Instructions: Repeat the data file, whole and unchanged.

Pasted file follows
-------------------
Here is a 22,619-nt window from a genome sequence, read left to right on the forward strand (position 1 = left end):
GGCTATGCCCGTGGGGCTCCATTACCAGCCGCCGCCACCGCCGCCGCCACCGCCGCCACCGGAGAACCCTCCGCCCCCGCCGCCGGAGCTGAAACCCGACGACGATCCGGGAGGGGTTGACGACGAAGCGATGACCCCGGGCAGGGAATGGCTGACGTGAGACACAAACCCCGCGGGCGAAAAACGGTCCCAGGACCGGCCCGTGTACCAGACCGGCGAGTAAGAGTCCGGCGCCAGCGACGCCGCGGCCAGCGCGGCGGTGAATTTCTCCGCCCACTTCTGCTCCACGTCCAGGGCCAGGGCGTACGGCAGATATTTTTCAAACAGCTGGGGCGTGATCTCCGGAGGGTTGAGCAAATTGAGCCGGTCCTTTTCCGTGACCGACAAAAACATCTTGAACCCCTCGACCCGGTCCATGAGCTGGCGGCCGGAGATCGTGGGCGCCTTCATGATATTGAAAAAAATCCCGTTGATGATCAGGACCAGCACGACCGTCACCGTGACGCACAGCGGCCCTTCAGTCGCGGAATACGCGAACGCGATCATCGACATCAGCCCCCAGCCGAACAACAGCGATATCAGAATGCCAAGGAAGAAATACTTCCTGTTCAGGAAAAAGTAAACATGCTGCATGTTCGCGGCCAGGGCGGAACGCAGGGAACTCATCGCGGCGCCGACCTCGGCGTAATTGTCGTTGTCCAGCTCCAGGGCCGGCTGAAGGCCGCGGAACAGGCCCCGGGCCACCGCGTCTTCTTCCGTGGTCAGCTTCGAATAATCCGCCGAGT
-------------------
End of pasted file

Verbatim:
Here is a 22,619-nt window from a genome sequence, read left to right on the forward strand (position 1 = left end):
GGCTATGCCCGTGGGGCTCCATTACCAGCCGCCGCCACCGCCGCCGCCACCGCCGCCACCGGAGAACCCTCCGCCCCCGCCGCCGGAGCTGAAACCCGACGACGATCCGGGAGGGGTTGACGACGAAGCGATGACCCCGGGCAGGGAATGGCTGACGTGAGACACAAACCCCGCGGGCGAAAAACGGTCCCAGGACCGGCCCGTGTACCAGACCGGCGAGTAAGAGTCCGGCGCCAGCGACGCCGCGGCCAGCGCGGCGGTGAATTTCTCCGCCCACTTCTGCTCCACGTCCAGGGCCAGGGCGTACGGCAGATATTTTTCAAACAGCTGGGGCGTGATCTCCGGAGGGTTGAGCAAATTGAGCCGGTCCTTTTCCGTGACCGACAAAAACATCTTGAACCCCTCGACCCGGTCCATGAGCTGGCGGCCGGAGATCGTGGGCGCCTTCATGATATTGAAAAAAATCCCGTTGATGATCAGGACCAGCACGACCGTCACCGTGACGCACAGCGGCCCTTCAGTCGCGGAATACGCGAACGCGATCATCGACATCAGCCCCCAGCCGAACAACAGCGATATCAGAATGCCAAGGAAGAAATACTTCCTGTTCAGGAAAAAGTAAACATGCTGCATGTTCGCGGCCAGGGCGGAACGCAGGGAACTCATCGCGGCGCCGACCTCGGCGTAATTGTCGTTGTCCAGCTCCAGGGCCGGCTGAAGGCCGCGGAACAGGCCCCGGGCCACCGCGTCTTCTTCCGTGGTCAGCTTCGAATAATCCGCCGAGT